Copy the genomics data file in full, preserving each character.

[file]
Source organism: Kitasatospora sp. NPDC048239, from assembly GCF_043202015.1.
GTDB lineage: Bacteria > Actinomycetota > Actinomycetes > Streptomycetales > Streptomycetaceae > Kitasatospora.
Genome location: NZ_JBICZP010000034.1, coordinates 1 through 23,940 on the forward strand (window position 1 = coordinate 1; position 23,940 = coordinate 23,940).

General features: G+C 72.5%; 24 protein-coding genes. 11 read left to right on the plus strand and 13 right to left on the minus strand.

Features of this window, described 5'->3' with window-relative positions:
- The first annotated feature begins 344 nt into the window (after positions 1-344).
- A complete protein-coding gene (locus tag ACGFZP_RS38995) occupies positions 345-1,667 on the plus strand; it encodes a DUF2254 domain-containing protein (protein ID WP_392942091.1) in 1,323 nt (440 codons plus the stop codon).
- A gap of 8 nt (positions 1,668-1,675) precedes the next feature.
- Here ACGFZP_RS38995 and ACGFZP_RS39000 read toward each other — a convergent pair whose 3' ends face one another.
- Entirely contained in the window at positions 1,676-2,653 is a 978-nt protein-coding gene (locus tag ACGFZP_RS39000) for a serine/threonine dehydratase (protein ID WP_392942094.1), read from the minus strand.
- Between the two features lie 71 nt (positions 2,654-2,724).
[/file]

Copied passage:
Source organism: Kitasatospora sp. NPDC048239, from assembly GCF_043202015.1.
GTDB lineage: Bacteria > Actinomycetota > Actinomycetes > Streptomycetales > Streptomycetaceae > Kitasatospora.
Genome location: NZ_JBICZP010000034.1, coordinates 1 through 23,940 on the forward strand (window position 1 = coordinate 1; position 23,940 = coordinate 23,940).

General features: G+C 72.5%; 24 protein-coding genes. 11 read left to right on the plus strand and 13 right to left on the minus strand.

Features of this window, described 5'->3' with window-relative positions:
- The first annotated feature begins 344 nt into the window (after positions 1-344).
- A complete protein-coding gene (locus tag ACGFZP_RS38995) occupies positions 345-1,667 on the plus strand; it encodes a DUF2254 domain-containing protein (protein ID WP_392942091.1) in 1,323 nt (440 codons plus the stop codon).
- A gap of 8 nt (positions 1,668-1,675) precedes the next feature.
- Here ACGFZP_RS38995 and ACGFZP_RS39000 read toward each other — a convergent pair whose 3' ends face one another.
- Entirely contained in the window at positions 1,676-2,653 is a 978-nt protein-coding gene (locus tag ACGFZP_RS39000) for a serine/threonine dehydratase (protein ID WP_392942094.1), read from the minus strand.
- Between the two features lie 71 nt (positions 2,654-2,724).